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Gender constancy and the effects of sex-typed televised toy commercials.

Authors
  • Ruble, D N
  • Balaban, T
  • Cooper, J
Type
Published Article
Journal
Child development
Publication Date
Jun 01, 1981
Volume
52
Issue
2
Pages
667–673
Identifiers
PMID: 7249827
Source
Medline
License
Unknown

Abstract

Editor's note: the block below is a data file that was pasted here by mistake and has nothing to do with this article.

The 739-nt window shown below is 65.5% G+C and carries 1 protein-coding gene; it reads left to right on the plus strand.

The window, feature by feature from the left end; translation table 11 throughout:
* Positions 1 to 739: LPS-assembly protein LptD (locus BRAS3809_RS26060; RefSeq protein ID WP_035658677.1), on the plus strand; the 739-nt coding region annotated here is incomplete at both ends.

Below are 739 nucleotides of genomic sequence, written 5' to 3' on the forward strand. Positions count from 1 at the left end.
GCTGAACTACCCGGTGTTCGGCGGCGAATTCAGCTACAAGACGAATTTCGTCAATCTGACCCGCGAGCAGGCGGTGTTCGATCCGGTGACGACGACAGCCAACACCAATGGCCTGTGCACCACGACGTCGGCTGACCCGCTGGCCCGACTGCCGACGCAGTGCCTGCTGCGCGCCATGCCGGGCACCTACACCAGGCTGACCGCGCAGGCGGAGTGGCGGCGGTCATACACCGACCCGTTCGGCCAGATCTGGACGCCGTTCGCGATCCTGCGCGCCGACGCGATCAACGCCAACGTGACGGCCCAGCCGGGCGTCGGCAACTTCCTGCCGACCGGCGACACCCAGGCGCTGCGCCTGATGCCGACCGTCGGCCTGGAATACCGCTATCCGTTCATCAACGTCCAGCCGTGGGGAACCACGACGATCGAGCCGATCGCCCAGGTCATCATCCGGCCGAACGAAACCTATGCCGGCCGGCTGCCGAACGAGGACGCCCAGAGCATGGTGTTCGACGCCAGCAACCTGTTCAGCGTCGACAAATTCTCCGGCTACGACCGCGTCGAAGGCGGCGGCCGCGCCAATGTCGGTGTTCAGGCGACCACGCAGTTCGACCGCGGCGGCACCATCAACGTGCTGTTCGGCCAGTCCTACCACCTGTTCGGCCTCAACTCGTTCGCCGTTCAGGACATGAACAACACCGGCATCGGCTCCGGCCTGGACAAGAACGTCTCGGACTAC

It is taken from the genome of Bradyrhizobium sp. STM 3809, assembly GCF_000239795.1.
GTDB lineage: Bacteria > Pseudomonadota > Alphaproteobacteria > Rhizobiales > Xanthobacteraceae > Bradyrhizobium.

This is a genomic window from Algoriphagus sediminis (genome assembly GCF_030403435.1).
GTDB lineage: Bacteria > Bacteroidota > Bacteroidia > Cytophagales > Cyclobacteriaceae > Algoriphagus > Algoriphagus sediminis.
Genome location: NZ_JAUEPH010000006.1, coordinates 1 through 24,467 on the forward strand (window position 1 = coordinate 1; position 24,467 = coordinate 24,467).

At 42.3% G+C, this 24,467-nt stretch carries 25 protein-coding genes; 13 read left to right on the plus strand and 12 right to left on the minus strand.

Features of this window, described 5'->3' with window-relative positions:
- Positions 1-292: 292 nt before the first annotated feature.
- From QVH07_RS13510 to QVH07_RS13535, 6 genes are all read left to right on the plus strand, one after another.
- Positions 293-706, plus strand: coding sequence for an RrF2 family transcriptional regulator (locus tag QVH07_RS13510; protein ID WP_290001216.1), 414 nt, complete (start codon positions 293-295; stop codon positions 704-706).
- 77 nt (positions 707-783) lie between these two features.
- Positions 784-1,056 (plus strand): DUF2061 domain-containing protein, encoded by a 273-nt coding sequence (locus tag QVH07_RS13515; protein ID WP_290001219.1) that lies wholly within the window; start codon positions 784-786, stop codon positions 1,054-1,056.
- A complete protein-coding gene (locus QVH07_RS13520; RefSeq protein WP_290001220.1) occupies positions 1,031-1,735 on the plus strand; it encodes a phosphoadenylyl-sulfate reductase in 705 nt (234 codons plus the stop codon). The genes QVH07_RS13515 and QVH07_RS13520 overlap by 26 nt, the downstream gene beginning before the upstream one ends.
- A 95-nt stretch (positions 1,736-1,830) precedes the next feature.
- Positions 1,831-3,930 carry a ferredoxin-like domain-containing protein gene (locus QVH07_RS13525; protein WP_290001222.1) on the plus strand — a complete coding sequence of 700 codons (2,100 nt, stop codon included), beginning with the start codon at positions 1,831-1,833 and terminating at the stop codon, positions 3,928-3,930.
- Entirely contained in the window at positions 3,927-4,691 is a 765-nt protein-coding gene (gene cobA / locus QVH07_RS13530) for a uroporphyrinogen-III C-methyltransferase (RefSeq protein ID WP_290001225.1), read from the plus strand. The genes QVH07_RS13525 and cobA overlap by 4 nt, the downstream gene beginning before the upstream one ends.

The present study represented a cognitive-developmental analysis of the effects of televised, sex-stereotypic information on children's behavior and attitudes toward toy play. The subjects were 50 male and 50 female 4-6-year-olds divided into high and low gender-constancy levels. As the children watched a cartoon, they either saw a commercial of a gender-neutral toy that showed 2 boys or 2 girls playing with the toy, or they saw no commercial (control). As predicted, only the high gender-constant children were differentially affected by the sex-role information in the different commercial conditions. Children at this stage who saw opposite-sex children playing with the toy avoided spending time with the toy and stated verbally that the toy was more appropriate for an opposite-sex sibling, relative to children in the 2 other conditions. The results are discussed in terms of their implications for theories of sex-role development and in terms of the role that television may play in maintaining sex stereotypes and sex-typed behavior.

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